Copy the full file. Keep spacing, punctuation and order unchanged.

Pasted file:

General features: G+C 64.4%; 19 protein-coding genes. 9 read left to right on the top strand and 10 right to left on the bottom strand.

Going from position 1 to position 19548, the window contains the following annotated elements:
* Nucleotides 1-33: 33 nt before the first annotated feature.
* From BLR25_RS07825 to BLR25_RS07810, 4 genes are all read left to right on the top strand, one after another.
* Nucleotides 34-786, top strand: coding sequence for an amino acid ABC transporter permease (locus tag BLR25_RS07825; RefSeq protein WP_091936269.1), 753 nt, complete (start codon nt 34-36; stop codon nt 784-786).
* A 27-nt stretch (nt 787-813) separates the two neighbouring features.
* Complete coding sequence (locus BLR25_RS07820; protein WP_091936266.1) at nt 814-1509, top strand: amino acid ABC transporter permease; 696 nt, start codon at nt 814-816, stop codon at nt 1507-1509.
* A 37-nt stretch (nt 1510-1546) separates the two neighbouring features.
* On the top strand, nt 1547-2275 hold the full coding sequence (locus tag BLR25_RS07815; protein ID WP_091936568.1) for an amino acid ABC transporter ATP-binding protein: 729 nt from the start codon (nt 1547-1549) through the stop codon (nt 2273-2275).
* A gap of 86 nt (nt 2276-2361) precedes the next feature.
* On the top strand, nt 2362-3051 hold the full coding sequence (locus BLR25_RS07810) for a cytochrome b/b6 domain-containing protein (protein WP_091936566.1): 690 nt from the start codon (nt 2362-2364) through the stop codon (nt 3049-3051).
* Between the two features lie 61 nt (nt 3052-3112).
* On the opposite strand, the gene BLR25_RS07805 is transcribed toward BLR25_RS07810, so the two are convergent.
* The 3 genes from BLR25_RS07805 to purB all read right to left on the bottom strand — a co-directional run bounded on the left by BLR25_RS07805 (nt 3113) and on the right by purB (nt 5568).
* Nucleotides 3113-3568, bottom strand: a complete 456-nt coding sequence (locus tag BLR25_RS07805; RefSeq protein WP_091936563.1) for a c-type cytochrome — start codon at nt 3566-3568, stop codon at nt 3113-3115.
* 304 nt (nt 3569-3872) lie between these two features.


General features: G+C 64.4%; 19 protein-coding genes. 9 read left to right on the top strand and 10 right to left on the bottom strand.

Going from position 1 to position 19548, the window contains the following annotated elements:
* Nucleotides 1-33: 33 nt before the first annotated feature.
* From BLR25_RS07825 to BLR25_RS07810, 4 genes are all read left to right on the top strand, one after another.
* Nucleotides 34-786, top strand: coding sequence for an amino acid ABC transporter permease (locus tag BLR25_RS07825; RefSeq protein WP_091936269.1), 753 nt, complete (start codon nt 34-36; stop codon nt 784-786).
* A 27-nt stretch (nt 787-813) separates the two neighbouring features.
* Complete coding sequence (locus BLR25_RS07820; protein WP_091936266.1) at nt 814-1509, top strand: amino acid ABC transporter permease; 696 nt, start codon at nt 814-816, stop codon at nt 1507-1509.
* A 37-nt stretch (nt 1510-1546) separates the two neighbouring features.
* On the top strand, nt 1547-2275 hold the full coding sequence (locus tag BLR25_RS07815; protein ID WP_091936568.1) for an amino acid ABC transporter ATP-binding protein: 729 nt from the start codon (nt 1547-1549) through the stop codon (nt 2273-2275).
* A gap of 86 nt (nt 2276-2361) precedes the next feature.
* On the top strand, nt 2362-3051 hold the full coding sequence (locus BLR25_RS07810) for a cytochrome b/b6 domain-containing protein (protein WP_091936566.1): 690 nt from the start codon (nt 2362-2364) through the stop codon (nt 3049-3051).
* Between the two features lie 61 nt (nt 3052-3112).
* On the opposite strand, the gene BLR25_RS07805 is transcribed toward BLR25_RS07810, so the two are convergent.
* The 3 genes from BLR25_RS07805 to purB all read right to left on the bottom strand — a co-directional run bounded on the left by BLR25_RS07805 (nt 3113) and on the right by purB (nt 5568).
* Nucleotides 3113-3568, bottom strand: a complete 456-nt coding sequence (locus tag BLR25_RS07805; RefSeq protein WP_091936563.1) for a c-type cytochrome — start codon at nt 3566-3568, stop codon at nt 3113-3115.
* 304 nt (nt 3569-3872) lie between these two features.